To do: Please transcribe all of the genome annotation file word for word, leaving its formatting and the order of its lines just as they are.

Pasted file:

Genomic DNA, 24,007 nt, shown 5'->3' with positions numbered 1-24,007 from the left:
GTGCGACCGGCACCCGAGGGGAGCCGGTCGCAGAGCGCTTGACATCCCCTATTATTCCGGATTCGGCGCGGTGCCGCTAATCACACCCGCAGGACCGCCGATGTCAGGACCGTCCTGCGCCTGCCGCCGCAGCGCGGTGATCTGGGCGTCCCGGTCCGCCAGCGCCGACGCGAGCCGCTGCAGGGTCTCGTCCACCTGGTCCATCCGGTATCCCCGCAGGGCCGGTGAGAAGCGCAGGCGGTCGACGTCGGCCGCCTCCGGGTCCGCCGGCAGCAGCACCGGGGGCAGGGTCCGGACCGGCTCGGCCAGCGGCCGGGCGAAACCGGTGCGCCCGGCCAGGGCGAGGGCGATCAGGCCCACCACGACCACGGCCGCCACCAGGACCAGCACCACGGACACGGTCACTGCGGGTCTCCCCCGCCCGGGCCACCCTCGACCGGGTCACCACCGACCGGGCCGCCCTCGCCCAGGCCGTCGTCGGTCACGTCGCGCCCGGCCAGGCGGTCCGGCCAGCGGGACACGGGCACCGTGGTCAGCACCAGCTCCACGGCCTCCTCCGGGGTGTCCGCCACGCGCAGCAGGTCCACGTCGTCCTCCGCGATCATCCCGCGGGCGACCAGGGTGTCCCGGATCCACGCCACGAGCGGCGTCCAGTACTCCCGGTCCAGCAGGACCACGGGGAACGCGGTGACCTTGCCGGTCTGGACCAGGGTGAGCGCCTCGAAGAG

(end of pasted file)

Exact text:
Genomic DNA, 24,007 nt, shown 5'->3' with positions numbered 1-24,007 from the left:
GTGCGACCGGCACCCGAGGGGAGCCGGTCGCAGAGCGCTTGACATCCCCTATTATTCCGGATTCGGCGCGGTGCCGCTAATCACACCCGCAGGACCGCCGATGTCAGGACCGTCCTGCGCCTGCCGCCGCAGCGCGGTGATCTGGGCGTCCCGGTCCGCCAGCGCCGACGCGAGCCGCTGCAGGGTCTCGTCCACCTGGTCCATCCGGTATCCCCGCAGGGCCGGTGAGAAGCGCAGGCGGTCGACGTCGGCCGCCTCCGGGTCCGCCGGCAGCAGCACCGGGGGCAGGGTCCGGACCGGCTCGGCCAGCGGCCGGGCGAAACCGGTGCGCCCGGCCAGGGCGAGGGCGATCAGGCCCACCACGACCACGGCCGCCACCAGGACCAGCACCACGGACACGGTCACTGCGGGTCTCCCCCGCCCGGGCCACCCTCGACCGGGTCACCACCGACCGGGCCGCCCTCGCCCAGGCCGTCGTCGGTCACGTCGCGCCCGGCCAGGCGGTCCGGCCAGCGGGACACGGGCACCGTGGTCAGCACCAGCTCCACGGCCTCCTCCGGGGTGTCCGCCACGCGCAGCAGGTCCACGTCGTCCTCCGCGATCATCCCGCGGGCGACCAGGGTGTCCCGGATCCACGCCACGAGCGGCGTCCAGTACTCCCGGTCCAGCAGGACCACGGGGAACGCGGTGACCTTGCCGGTCTGGACCAGGGTGAGCGCCTCGAAGAG